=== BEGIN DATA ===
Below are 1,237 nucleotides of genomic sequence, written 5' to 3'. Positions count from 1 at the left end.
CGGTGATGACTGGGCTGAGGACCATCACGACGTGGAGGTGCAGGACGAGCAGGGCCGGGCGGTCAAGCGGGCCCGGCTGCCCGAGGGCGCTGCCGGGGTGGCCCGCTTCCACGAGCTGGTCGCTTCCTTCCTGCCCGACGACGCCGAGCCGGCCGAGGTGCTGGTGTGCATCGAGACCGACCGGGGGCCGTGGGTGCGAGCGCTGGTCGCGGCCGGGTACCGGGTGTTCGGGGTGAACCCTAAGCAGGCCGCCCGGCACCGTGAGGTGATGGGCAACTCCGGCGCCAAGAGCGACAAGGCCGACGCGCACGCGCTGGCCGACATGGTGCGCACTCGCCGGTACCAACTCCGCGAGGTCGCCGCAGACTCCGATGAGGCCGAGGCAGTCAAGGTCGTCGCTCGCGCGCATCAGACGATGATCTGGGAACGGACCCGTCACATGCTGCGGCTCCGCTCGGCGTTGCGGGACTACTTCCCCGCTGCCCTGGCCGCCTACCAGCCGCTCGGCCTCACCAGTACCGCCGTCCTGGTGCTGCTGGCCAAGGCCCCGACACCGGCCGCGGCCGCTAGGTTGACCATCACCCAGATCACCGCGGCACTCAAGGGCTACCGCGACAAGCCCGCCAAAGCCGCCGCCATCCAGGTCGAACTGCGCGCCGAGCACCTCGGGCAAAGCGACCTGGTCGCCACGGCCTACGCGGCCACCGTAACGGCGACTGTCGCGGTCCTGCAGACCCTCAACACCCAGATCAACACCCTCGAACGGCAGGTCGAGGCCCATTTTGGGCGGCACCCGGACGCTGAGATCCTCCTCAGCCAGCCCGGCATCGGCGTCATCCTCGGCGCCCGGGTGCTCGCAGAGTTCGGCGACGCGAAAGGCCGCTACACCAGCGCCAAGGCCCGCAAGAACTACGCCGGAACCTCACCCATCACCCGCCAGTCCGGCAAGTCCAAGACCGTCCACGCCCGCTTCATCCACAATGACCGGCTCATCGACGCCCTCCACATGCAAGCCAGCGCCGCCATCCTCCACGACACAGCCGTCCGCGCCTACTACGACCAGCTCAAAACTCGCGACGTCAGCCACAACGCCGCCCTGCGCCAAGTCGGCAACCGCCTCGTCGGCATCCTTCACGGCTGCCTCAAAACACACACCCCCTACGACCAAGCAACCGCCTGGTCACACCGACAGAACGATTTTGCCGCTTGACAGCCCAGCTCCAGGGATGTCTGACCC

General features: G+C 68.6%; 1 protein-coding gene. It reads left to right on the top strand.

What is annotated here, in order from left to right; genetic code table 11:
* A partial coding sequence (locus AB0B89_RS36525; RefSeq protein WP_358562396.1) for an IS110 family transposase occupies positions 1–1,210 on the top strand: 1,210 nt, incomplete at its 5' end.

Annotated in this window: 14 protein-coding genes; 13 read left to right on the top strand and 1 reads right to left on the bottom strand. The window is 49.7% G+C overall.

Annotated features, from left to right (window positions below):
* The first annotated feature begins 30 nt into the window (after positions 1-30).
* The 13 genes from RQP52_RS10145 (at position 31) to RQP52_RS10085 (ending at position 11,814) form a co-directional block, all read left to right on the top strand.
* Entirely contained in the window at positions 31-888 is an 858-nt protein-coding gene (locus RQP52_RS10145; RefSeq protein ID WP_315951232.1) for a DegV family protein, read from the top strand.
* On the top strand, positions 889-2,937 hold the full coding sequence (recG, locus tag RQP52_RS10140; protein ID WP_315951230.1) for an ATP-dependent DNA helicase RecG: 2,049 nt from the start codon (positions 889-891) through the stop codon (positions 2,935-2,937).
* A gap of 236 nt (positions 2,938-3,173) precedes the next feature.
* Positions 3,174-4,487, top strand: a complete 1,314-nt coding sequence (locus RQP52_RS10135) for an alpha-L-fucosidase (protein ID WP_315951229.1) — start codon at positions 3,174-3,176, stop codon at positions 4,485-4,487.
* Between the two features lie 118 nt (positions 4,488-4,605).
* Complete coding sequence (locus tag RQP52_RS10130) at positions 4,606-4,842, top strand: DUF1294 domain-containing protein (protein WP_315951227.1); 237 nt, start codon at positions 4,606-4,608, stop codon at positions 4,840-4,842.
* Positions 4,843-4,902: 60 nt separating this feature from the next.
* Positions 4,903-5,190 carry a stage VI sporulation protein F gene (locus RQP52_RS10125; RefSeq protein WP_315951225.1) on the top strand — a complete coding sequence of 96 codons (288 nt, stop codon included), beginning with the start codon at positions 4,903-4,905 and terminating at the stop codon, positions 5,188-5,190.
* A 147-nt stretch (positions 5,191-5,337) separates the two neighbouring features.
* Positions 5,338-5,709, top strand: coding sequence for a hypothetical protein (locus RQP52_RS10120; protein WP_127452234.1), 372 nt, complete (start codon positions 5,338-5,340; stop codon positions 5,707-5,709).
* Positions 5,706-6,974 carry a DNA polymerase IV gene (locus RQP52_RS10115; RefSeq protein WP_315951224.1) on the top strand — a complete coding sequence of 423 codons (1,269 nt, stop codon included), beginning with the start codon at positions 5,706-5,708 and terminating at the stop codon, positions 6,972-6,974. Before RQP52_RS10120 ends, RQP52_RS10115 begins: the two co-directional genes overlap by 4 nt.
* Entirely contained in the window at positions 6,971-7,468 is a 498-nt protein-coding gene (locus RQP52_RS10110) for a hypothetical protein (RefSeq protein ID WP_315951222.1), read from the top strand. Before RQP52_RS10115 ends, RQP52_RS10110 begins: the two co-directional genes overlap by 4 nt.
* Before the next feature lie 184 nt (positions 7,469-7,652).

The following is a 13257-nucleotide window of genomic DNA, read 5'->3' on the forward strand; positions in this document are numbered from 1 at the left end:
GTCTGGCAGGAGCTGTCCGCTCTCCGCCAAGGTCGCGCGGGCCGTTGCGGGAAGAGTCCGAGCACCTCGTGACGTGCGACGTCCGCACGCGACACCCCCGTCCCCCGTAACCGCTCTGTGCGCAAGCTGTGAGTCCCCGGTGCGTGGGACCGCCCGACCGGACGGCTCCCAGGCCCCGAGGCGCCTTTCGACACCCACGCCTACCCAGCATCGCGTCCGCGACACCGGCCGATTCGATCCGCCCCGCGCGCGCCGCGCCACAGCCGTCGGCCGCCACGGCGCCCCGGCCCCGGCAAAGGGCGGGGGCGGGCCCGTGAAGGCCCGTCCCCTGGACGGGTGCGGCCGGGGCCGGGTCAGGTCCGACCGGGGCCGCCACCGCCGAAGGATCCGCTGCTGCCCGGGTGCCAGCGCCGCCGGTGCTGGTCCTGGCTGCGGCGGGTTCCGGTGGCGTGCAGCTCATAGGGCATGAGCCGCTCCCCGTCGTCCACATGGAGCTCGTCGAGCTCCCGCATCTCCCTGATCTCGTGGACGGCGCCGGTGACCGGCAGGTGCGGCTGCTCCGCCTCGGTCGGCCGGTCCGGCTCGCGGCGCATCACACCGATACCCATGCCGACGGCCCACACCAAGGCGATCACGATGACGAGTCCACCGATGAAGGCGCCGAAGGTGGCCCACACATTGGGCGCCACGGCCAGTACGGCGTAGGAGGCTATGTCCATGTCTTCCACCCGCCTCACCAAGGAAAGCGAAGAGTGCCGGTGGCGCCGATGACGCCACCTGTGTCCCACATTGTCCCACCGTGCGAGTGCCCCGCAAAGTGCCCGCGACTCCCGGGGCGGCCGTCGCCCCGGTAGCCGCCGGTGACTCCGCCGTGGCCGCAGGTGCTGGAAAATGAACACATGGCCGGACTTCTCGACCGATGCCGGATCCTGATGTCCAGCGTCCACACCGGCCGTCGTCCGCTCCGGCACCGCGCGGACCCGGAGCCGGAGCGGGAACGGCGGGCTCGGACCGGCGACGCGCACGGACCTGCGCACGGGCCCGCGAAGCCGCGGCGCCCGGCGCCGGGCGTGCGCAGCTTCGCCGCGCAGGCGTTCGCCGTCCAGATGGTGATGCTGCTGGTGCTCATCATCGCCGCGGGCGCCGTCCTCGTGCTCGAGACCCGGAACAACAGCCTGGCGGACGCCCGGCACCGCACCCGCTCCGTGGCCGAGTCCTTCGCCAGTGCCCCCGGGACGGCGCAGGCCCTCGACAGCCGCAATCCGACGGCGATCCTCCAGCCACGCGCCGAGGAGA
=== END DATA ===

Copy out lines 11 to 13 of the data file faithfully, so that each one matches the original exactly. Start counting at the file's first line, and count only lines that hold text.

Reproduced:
* On the top strand, positions 889-2,937 hold the full coding sequence (recG, locus tag RQP52_RS10140; protein ID WP_315951230.1) for an ATP-dependent DNA helicase RecG: 2,049 nt from the start codon (positions 889-891) through the stop codon (positions 2,935-2,937).
* A gap of 236 nt (positions 2,938-3,173) precedes the next feature.
* Positions 3,174-4,487, top strand: a complete 1,314-nt coding sequence (locus RQP52_RS10135) for an alpha-L-fucosidase (protein ID WP_315951229.1) — start codon at positions 3,174-3,176, stop codon at positions 4,485-4,487.